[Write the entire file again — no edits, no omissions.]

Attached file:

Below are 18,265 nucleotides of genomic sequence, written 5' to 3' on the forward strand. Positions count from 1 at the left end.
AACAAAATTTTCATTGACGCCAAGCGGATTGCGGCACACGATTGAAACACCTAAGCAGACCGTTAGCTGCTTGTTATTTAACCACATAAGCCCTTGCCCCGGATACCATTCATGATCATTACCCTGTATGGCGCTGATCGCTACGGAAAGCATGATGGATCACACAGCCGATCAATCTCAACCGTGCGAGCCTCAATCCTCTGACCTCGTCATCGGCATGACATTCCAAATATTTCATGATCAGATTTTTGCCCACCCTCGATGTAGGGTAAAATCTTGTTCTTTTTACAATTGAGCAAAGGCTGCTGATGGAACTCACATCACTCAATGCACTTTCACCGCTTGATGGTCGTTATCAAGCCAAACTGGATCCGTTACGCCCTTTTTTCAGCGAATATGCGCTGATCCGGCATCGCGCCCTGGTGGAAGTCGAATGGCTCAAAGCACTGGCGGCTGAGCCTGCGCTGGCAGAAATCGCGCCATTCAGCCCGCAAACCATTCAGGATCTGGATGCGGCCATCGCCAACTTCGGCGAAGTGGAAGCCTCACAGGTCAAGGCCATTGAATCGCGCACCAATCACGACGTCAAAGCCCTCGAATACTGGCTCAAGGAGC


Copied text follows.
Below are 18,265 nucleotides of genomic sequence, written 5' to 3' on the forward strand. Positions count from 1 at the left end.
AACAAAATTTTCATTGACGCCAAGCGGATTGCGGCACACGATTGAAACACCTAAGCAGACCGTTAGCTGCTTGTTATTTAACCACATAAGCCCTTGCCCCGGATACCATTCATGATCATTACCCTGTATGGCGCTGATCGCTACGGAAAGCATGATGGATCACACAGCCGATCAATCTCAACCGTGCGAGCCTCAATCCTCTGACCTCGTCATCGGCATGACATTCCAAATATTTCATGATCAGATTTTTGCCCACCCTCGATGTAGGGTAAAATCTTGTTCTTTTTACAATTGAGCAAAGGCTGCTGATGGAACTCACATCACTCAATGCACTTTCACCGCTTGATGGTCGTTATCAAGCCAAACTGGATCCGTTACGCCCTTTTTTCAGCGAATATGCGCTGATCCGGCATCGCGCCCTGGTGGAAGTCGAATGGCTCAAAGCACTGGCGGCTGAGCCTGCGCTGGCAGAAATCGCGCCATTCAGCCCGCAAACCATTCAGGATCTGGATGCGGCCATCGCCAACTTCGGCGAAGTGGAAGCCTCACAGGTCAAGGCCATTGAATCGCGCACCAATCACGACGTCAAAGCCCTCGAATACTGGCTCAAGGAGC